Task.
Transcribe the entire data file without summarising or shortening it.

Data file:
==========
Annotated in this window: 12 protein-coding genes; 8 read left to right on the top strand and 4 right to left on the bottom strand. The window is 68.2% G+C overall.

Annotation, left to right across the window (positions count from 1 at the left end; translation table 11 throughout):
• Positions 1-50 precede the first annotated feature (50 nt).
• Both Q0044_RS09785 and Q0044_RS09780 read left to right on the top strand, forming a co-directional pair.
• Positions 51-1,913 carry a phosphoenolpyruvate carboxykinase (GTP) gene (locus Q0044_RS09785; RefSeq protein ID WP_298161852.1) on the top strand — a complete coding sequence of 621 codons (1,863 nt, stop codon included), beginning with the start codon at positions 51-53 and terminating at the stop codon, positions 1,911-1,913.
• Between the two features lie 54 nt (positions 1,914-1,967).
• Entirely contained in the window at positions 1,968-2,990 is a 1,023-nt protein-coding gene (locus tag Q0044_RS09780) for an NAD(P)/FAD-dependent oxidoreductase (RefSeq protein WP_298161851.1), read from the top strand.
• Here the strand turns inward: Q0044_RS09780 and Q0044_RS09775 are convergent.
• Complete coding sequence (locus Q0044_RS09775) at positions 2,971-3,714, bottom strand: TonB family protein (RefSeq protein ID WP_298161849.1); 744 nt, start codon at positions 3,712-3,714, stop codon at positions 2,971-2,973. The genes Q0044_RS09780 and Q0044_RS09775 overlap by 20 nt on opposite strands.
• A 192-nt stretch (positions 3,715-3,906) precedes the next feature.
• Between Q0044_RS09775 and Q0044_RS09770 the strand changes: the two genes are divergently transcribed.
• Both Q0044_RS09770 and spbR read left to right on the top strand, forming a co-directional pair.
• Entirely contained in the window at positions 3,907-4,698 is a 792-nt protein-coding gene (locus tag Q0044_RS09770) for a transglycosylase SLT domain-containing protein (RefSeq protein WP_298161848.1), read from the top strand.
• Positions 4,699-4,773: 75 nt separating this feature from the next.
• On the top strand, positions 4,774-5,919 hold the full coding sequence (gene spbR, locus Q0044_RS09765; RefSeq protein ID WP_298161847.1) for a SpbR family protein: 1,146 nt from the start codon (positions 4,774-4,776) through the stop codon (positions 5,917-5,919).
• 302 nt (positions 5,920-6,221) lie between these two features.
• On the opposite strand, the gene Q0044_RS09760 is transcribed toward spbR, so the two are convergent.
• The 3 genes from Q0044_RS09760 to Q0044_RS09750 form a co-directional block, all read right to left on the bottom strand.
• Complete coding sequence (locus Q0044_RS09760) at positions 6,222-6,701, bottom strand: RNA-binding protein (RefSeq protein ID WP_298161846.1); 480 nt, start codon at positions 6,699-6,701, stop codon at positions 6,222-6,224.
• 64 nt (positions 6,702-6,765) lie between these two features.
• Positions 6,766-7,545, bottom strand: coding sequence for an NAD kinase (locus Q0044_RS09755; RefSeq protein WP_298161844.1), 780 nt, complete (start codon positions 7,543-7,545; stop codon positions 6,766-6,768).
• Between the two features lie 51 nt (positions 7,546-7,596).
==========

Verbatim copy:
Annotated in this window: 12 protein-coding genes; 8 read left to right on the top strand and 4 right to left on the bottom strand. The window is 68.2% G+C overall.

Annotation, left to right across the window (positions count from 1 at the left end; translation table 11 throughout):
• Positions 1-50 precede the first annotated feature (50 nt).
• Both Q0044_RS09785 and Q0044_RS09780 read left to right on the top strand, forming a co-directional pair.
• Positions 51-1,913 carry a phosphoenolpyruvate carboxykinase (GTP) gene (locus Q0044_RS09785; RefSeq protein ID WP_298161852.1) on the top strand — a complete coding sequence of 621 codons (1,863 nt, stop codon included), beginning with the start codon at positions 51-53 and terminating at the stop codon, positions 1,911-1,913.
• Between the two features lie 54 nt (positions 1,914-1,967).
• Entirely contained in the window at positions 1,968-2,990 is a 1,023-nt protein-coding gene (locus tag Q0044_RS09780) for an NAD(P)/FAD-dependent oxidoreductase (RefSeq protein WP_298161851.1), read from the top strand.
• Here the strand turns inward: Q0044_RS09780 and Q0044_RS09775 are convergent.
• Complete coding sequence (locus Q0044_RS09775) at positions 2,971-3,714, bottom strand: TonB family protein (RefSeq protein ID WP_298161849.1); 744 nt, start codon at positions 3,712-3,714, stop codon at positions 2,971-2,973. The genes Q0044_RS09780 and Q0044_RS09775 overlap by 20 nt on opposite strands.
• A 192-nt stretch (positions 3,715-3,906) precedes the next feature.
• Between Q0044_RS09775 and Q0044_RS09770 the strand changes: the two genes are divergently transcribed.
• Both Q0044_RS09770 and spbR read left to right on the top strand, forming a co-directional pair.
• Entirely contained in the window at positions 3,907-4,698 is a 792-nt protein-coding gene (locus tag Q0044_RS09770) for a transglycosylase SLT domain-containing protein (RefSeq protein WP_298161848.1), read from the top strand.
• Positions 4,699-4,773: 75 nt separating this feature from the next.
• On the top strand, positions 4,774-5,919 hold the full coding sequence (gene spbR, locus Q0044_RS09765; RefSeq protein ID WP_298161847.1) for a SpbR family protein: 1,146 nt from the start codon (positions 4,774-4,776) through the stop codon (positions 5,917-5,919).
• 302 nt (positions 5,920-6,221) lie between these two features.
• On the opposite strand, the gene Q0044_RS09760 is transcribed toward spbR, so the two are convergent.
• The 3 genes from Q0044_RS09760 to Q0044_RS09750 form a co-directional block, all read right to left on the bottom strand.
• Complete coding sequence (locus Q0044_RS09760) at positions 6,222-6,701, bottom strand: RNA-binding protein (RefSeq protein ID WP_298161846.1); 480 nt, start codon at positions 6,699-6,701, stop codon at positions 6,222-6,224.
• 64 nt (positions 6,702-6,765) lie between these two features.
• Positions 6,766-7,545, bottom strand: coding sequence for an NAD kinase (locus Q0044_RS09755; RefSeq protein WP_298161844.1), 780 nt, complete (start codon positions 7,543-7,545; stop codon positions 6,766-6,768).
• Between the two features lie 51 nt (positions 7,546-7,596).